The Orioles have interviewed four candidates for the managing vacancy created by the Monday firing of Johnny Oates and have at least four more names on their long list.
In addition to Cincinnati Reds manager Davey Johnson, a leading candidate for the job with Tony La Russa reportedly leaning toward staying at Oakland, the Orioles plan to interview St. Louis Cardinals hitting instructor Chris Chambliss, who called to express interest.
They also have plans to contact Buck Rodgers and Whitey Herzog, both of whom last worked for the California Angels, to see if they have any interest in interviewing for the job, according to a club official.
Rodgers, who was vacationing in Boston and unavailable for comment yesterday, likely would be interested in interviewing for the job. As of last night, they had not attempted to reach Rodgers.
An attempt by the Orioles to reach Herzog by phone was unsuccessful. "Everyone will get equal consideration," Orioles owner Peter Angelos said. "We have no leading candidate. Let's just let the interviewing process take its course."
As of last night, Johnson and the Orioles had not spoken, but general manager Roland Hemond indicated he expects to contact Johnson today to arrange an interview for next week, perhaps as soon as Monday.
Pittsburgh Pirates bench coach Bill Virdon and Cleveland Indians pitching coach Phil Regan interviewed yesterday. Rick Dempsey and Davey Lopes were the first candidates interviewed on Wednesday.
Chambliss, who would become the second minority candidate interviewed for the job after Lopes, has been granted permission to interview for the Kansas City Royals' managing vacancy.
Meanwhile, Jack Sands, La Russa's legal adviser, has been quoted as saying there is a "60-40" chance La Russa will remain in Oakland. One likely scenario has La Russa staying in Oakland for one year, then testing the open market.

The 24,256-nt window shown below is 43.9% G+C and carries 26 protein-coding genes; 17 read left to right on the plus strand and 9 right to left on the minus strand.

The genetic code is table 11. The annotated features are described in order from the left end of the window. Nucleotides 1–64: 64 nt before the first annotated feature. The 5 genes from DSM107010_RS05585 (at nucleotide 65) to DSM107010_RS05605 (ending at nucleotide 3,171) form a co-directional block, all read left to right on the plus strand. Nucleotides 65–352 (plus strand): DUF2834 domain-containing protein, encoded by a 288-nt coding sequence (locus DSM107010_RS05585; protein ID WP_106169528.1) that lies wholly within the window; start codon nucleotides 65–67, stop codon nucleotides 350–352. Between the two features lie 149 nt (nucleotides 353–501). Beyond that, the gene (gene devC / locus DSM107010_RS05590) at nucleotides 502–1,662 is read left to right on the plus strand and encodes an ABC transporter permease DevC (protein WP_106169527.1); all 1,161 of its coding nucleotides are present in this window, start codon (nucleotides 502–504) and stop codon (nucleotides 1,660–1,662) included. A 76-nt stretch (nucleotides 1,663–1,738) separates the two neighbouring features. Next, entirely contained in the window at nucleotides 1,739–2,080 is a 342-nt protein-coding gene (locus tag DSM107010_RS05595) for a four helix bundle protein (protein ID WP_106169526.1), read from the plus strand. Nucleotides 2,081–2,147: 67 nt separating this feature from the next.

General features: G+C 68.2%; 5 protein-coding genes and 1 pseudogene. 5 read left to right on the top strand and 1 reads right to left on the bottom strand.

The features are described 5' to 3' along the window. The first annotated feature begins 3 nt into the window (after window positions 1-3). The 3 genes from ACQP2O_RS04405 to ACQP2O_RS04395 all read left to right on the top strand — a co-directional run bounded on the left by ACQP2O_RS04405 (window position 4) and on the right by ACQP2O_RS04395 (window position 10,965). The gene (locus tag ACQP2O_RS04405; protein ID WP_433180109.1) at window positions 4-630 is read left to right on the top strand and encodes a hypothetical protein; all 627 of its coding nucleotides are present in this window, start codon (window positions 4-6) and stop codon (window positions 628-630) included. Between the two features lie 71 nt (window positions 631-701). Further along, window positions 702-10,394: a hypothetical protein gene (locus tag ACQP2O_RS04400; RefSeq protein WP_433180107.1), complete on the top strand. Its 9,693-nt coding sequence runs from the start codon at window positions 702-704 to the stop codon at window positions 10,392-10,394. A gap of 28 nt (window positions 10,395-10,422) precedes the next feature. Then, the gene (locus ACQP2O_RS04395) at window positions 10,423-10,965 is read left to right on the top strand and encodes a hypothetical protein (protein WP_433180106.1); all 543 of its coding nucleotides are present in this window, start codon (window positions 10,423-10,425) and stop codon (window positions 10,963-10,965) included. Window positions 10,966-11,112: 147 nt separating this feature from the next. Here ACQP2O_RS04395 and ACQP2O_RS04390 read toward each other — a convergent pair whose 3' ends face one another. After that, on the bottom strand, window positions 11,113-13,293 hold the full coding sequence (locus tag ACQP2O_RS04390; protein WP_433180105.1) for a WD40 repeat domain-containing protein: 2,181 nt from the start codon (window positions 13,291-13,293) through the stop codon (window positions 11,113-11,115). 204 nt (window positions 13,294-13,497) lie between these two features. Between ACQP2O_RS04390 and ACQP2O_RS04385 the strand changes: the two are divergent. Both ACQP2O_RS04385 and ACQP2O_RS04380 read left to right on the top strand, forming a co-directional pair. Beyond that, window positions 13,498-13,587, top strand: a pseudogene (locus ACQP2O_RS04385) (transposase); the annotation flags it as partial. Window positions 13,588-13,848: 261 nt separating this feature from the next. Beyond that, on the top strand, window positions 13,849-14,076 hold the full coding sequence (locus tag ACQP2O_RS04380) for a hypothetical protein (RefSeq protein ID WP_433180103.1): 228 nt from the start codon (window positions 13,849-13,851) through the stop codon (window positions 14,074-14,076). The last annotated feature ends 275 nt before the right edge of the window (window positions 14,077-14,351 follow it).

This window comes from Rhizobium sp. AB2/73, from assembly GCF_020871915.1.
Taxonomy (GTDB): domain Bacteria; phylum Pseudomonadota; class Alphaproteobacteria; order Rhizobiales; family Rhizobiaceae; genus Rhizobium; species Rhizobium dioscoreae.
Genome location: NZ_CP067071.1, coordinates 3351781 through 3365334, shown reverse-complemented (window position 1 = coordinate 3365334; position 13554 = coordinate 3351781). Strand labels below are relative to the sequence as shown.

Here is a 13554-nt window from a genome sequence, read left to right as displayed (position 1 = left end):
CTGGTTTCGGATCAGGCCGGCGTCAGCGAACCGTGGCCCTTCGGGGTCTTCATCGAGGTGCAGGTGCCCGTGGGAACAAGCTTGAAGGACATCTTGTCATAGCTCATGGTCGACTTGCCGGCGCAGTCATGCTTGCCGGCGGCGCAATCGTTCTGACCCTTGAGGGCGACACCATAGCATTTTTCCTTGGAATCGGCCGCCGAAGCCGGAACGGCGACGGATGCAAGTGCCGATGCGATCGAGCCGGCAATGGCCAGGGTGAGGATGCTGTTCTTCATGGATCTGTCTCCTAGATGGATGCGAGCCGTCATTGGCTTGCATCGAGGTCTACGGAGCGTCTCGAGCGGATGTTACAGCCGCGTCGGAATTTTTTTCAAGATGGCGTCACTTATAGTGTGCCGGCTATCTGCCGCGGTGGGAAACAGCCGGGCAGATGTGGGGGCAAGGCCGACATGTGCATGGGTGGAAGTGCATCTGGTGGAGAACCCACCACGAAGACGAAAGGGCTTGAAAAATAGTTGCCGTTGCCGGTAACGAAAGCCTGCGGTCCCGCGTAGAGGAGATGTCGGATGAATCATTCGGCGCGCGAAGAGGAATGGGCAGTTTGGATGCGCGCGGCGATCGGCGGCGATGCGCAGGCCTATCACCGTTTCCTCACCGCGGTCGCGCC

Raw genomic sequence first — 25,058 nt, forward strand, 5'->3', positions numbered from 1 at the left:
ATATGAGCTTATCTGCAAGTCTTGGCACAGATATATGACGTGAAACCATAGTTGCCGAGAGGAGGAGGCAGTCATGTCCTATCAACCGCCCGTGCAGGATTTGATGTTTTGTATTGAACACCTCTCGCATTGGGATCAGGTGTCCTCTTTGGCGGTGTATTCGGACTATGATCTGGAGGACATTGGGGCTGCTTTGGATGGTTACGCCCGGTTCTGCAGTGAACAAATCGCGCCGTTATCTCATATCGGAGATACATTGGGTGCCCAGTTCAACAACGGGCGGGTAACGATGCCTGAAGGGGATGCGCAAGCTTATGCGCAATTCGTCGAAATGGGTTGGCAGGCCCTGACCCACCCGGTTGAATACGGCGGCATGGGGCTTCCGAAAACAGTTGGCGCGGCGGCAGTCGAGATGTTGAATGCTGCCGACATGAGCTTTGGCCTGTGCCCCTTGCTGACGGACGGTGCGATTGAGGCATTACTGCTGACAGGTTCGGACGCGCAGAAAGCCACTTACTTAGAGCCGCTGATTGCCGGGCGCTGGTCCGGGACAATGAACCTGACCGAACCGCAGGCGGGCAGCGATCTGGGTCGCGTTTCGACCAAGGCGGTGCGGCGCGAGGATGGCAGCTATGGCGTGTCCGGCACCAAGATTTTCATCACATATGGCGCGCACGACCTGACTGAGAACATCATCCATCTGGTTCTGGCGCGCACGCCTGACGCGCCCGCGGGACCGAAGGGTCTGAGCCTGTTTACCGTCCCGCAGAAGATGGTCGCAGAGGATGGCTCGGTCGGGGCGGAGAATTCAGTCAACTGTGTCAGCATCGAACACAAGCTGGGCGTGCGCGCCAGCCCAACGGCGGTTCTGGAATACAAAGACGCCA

If La Russa decides to leave, Boston is believed to be his first choice.
Barring a La Russa entry into the race, Johnson's qualifications would seem, on paper at least, as strong as any candidate's. Johnson's winning major-league experience and ties to the Orioles organization make him attractive, but the Orioles will not peg him, publicly or privately, as their No. 1 candidate.
The Orioles, however, are Johnson's first choice.
"I'd love to talk to them," Johnson said. "I have followed the organization's progress. The ownership change. The new stadium. When [Reds GM] Jim Bowden told me they were interested, I was ecstatic. Holy moly, whether they want me or not, just letting me talk is great.
"To me, to be able to come back there would be great. I've always felt like it was my home. My kids were born there. I'm doing cartwheels."
Johnson, who managed the 1986 New York Mets to a World Series title, said he would not want to leave the Reds for many jobs.
"I don't like to move around, but if something could work out where I could return to Baltimore, that's where I would like to finish my career," said Johnson, 51. "I want another World Series championship. It would be icing on the cake. You could lay me to rest and I'd be a happy camper."